drawing, climbing, filling maps

No good project in this world would ever get started without a moment of exuberant optimism. How else would you cross the gap that lies between where you are now and what you want to get done? Optimism is the fuel that gets projects started, but persistence gets them done.

Maps often describe the boundaries between this and that, and us and them. Inspired by personal events in their own lives, Nicky and Mason used this arc to look deeply at the border between the United States and Mexico. They each discovered something unexpected – tunnels dug nine stories deep into the ground, stories of smugglers risking their lives to get people across the border, and more – and developed informed opinions of border policies and politics which they organized and shared with the school. From compelling statistics to re-enacting the interception of a border crossing.

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Quinn shared a progress report on the development of his multi-player cooperative role-playing game. Working with multiple experts from the game-design world, he’s been learning the difference between good ideas and good game-play and how one evolves into the other.

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Max thought that the hardest part about writing a book would be the writing – turns out it was the editing. Max spoke eloquently about the struggles of a writer – the blank page, the distractions, the self-doubt, the plot problems – and how he worked through them to finish his first novella. We were gripped by the action in the excerpt he read.

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From the department of Be Careful What You Wish For, Madison and Zada may have thought that they were “getting away” with something when they proposed the creation of a mythical island as a project for maps, but when the work started and questions started coming up they realized that there might actually be more work in really inventing a culture than just studying one. When every narrative invention leads to a “why,” they wrestled with what history really is.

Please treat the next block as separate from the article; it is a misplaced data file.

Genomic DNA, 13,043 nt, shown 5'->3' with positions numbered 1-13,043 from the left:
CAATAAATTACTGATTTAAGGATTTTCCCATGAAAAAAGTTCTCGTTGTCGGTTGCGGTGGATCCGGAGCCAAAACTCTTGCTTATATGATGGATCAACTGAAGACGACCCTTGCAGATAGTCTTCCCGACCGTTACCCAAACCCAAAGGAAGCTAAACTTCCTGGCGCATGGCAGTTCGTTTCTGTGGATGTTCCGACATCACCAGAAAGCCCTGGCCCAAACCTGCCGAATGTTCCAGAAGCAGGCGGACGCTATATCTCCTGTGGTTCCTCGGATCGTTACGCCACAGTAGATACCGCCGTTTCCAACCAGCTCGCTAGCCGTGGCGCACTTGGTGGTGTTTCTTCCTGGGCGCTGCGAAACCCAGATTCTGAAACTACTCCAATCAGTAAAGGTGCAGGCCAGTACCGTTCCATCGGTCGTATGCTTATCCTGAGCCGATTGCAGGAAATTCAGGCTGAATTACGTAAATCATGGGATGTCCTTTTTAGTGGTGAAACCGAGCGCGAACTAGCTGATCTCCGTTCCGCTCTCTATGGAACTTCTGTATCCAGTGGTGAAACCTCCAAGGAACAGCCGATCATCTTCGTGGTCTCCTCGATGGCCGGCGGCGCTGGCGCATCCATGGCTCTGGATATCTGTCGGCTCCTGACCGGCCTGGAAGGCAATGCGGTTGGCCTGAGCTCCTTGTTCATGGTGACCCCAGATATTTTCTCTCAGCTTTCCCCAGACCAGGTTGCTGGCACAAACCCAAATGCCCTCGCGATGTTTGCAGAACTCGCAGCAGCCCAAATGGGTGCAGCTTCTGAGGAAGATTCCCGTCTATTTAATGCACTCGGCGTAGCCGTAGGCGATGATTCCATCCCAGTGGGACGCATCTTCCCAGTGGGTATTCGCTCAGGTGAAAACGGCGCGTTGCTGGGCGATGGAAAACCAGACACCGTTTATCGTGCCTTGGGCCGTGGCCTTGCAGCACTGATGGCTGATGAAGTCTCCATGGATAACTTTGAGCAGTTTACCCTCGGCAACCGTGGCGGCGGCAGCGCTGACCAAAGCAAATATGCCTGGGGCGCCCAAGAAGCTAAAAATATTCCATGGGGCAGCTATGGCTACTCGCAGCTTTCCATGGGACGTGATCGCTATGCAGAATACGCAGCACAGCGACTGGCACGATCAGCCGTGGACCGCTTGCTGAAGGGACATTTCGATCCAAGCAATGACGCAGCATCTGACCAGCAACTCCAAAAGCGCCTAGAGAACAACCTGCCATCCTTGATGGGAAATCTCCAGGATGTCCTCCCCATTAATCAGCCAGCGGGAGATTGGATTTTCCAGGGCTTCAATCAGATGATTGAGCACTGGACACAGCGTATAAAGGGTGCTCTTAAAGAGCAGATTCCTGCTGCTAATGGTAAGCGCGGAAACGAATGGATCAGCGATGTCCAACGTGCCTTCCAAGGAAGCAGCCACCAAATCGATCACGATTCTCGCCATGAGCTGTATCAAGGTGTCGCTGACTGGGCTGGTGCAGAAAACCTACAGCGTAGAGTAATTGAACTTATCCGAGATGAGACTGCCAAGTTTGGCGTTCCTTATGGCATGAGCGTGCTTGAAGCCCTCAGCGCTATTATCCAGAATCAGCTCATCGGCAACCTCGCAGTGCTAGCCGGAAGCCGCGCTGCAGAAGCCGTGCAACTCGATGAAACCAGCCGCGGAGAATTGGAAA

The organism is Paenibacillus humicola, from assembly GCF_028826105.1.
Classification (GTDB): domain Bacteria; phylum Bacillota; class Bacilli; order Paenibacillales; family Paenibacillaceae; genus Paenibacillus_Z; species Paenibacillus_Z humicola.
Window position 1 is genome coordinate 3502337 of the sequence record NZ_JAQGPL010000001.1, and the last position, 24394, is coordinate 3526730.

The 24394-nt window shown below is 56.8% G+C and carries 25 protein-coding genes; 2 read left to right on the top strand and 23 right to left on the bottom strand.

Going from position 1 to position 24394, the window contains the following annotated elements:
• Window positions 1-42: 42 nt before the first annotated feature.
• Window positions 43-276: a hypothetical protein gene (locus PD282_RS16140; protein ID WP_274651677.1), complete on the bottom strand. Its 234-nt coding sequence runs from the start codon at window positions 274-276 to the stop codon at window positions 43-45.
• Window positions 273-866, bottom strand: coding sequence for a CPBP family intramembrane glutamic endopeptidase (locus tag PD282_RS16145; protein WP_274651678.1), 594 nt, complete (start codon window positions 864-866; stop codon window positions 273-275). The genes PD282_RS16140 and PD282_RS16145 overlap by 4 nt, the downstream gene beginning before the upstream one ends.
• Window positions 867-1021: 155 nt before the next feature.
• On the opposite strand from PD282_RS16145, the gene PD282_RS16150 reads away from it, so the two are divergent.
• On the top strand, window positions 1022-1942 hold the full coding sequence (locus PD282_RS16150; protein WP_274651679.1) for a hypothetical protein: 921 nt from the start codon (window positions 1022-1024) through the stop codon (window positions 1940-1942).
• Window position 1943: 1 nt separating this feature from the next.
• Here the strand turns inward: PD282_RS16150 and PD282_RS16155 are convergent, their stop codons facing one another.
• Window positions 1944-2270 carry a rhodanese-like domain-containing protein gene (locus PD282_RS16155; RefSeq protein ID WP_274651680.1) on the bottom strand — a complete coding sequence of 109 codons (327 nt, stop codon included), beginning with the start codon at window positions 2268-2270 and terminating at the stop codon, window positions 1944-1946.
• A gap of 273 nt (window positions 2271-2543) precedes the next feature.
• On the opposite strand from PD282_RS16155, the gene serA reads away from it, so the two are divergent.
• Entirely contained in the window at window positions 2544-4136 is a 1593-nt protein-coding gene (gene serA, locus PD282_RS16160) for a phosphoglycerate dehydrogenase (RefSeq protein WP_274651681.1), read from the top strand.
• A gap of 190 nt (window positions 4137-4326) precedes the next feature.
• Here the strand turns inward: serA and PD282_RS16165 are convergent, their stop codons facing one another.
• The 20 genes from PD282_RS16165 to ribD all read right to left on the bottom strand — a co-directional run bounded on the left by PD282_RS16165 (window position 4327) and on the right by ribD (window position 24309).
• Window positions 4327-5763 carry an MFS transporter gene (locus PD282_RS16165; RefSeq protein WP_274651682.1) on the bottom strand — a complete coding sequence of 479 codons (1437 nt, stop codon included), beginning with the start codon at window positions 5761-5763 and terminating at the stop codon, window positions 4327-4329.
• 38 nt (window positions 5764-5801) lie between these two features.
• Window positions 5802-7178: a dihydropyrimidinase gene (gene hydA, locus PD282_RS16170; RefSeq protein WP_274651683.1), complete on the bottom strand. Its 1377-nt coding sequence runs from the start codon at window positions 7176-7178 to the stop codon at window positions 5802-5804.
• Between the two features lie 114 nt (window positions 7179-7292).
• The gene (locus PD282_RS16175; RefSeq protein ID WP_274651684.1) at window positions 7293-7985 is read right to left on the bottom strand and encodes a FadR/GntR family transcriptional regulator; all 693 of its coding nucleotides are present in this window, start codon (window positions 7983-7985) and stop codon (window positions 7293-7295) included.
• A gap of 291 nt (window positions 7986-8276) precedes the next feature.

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It seems like a simple question: “will comparing seemingly unrelated kinds of data on a map reveal previously overlooked relationships?” Isaac wanted to build a map of San Francisco that he could use to explore different kinds of data. He set about to draw every street in every neighborhood in San Francisco and mastered the basic drawing capabilities of Adobe Illustrator, one of the more inscrutable tools in the Graphic Designer’s toolbox. Like a monk working on an illuminated manuscript, he transcribed and interpreted the pixels painstakingly into vectors that he could work with. His work-in-progress result may communicate more about his tenacity than his data (some of which he lost when his laptop died). At one point, Isaac pulled up Natasha’s layered transparencies to explain how virtual layers work in Illustrator, much to her delight.

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Henry is the first to admit that a climbing wall is a bit of a stretch as a project for maps (aside from the “you know, climbing routes” argument), but there is an audacity to the project that appealed to the whole school. He will be coming back this summer to finish it up, but it is already inspiring to see it rising above the cork floor. Working with Josh and experts from the local climbing gym, he shared with us the process of developing and refining his ideas and plans until he had something that would be fun to climb, feasible to build, and safe to use for years to come, handling the questions with confidence as he hung monkey-like from his structure.

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Here at Brightworks, we don’t always look for “done,” which can so easily be a disguised version of “stopped,” choosing instead the more elusive but valuable condition of being good work with deep emotional and intellectual investment.